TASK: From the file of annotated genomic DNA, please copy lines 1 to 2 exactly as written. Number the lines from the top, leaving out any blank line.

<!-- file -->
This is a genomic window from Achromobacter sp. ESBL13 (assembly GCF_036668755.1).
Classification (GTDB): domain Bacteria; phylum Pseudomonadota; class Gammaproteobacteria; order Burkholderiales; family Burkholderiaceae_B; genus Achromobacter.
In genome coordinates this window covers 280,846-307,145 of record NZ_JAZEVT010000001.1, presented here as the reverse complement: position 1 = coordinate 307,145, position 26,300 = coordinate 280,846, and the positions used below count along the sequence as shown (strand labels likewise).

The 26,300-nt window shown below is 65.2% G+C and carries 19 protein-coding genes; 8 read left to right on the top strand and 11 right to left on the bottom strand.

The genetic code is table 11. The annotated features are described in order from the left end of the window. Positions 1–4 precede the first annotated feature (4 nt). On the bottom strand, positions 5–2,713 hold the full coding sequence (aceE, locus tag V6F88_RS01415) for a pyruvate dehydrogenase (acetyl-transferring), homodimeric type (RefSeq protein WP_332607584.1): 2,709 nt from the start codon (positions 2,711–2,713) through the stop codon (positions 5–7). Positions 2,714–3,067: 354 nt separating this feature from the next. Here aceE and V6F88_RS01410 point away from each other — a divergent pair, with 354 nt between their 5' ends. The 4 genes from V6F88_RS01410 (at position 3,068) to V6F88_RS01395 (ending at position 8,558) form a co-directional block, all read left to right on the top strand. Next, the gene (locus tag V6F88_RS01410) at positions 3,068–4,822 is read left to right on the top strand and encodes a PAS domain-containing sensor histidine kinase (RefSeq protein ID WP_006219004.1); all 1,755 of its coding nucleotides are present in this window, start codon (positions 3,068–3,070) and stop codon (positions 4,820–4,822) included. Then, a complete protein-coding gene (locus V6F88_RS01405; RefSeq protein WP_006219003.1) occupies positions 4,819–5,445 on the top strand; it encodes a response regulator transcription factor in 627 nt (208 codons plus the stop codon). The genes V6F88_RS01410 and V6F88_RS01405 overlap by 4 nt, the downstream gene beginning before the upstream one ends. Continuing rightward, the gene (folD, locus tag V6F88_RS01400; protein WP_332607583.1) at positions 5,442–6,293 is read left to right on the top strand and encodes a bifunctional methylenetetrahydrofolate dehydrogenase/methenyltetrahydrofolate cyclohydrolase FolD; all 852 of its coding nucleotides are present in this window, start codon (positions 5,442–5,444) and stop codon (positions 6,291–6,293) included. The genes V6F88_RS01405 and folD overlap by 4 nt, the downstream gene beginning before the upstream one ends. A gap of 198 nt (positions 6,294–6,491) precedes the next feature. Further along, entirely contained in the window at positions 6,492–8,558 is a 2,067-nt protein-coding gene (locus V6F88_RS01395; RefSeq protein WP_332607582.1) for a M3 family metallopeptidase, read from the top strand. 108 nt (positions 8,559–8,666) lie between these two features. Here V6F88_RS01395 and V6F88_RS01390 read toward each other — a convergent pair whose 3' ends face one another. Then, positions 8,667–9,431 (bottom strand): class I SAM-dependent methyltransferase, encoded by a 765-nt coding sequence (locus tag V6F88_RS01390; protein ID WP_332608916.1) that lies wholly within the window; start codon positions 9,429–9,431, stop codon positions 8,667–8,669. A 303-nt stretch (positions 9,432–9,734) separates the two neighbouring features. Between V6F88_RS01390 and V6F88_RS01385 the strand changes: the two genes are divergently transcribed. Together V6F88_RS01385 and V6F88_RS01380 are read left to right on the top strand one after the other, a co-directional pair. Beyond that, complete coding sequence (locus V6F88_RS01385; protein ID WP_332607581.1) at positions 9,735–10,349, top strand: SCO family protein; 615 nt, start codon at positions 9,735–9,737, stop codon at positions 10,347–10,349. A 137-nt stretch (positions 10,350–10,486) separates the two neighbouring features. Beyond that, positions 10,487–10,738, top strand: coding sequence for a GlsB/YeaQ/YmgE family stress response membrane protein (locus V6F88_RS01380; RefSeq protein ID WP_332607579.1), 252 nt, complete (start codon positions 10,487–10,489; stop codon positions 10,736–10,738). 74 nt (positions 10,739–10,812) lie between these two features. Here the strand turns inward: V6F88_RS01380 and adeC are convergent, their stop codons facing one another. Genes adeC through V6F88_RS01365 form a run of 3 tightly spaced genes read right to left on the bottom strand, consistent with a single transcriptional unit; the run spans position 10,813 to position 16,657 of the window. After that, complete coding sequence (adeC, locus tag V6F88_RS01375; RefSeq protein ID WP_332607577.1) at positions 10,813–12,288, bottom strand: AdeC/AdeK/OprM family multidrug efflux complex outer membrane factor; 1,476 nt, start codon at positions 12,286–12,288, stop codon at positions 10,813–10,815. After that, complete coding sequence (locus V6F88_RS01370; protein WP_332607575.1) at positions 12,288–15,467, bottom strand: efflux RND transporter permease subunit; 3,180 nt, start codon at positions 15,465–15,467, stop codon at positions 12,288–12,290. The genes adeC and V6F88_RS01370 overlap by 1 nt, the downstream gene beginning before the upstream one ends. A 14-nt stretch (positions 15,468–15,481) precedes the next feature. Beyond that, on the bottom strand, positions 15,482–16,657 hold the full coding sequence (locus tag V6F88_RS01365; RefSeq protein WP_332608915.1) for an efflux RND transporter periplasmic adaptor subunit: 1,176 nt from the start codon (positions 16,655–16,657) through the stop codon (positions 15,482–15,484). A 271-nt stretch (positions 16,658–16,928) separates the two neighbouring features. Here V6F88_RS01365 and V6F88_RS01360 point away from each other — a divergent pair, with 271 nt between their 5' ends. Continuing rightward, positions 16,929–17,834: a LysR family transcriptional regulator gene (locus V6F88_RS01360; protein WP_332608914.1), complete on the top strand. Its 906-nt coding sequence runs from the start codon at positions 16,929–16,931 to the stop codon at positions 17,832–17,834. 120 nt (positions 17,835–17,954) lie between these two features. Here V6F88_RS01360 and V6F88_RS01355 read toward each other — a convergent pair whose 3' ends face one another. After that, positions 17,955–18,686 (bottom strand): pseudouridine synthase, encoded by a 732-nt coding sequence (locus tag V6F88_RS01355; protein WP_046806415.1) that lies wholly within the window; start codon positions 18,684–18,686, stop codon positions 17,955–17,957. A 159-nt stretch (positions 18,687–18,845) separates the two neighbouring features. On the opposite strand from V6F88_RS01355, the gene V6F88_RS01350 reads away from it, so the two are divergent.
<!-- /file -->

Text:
This is a genomic window from Achromobacter sp. ESBL13 (assembly GCF_036668755.1).
Classification (GTDB): domain Bacteria; phylum Pseudomonadota; class Gammaproteobacteria; order Burkholderiales; family Burkholderiaceae_B; genus Achromobacter.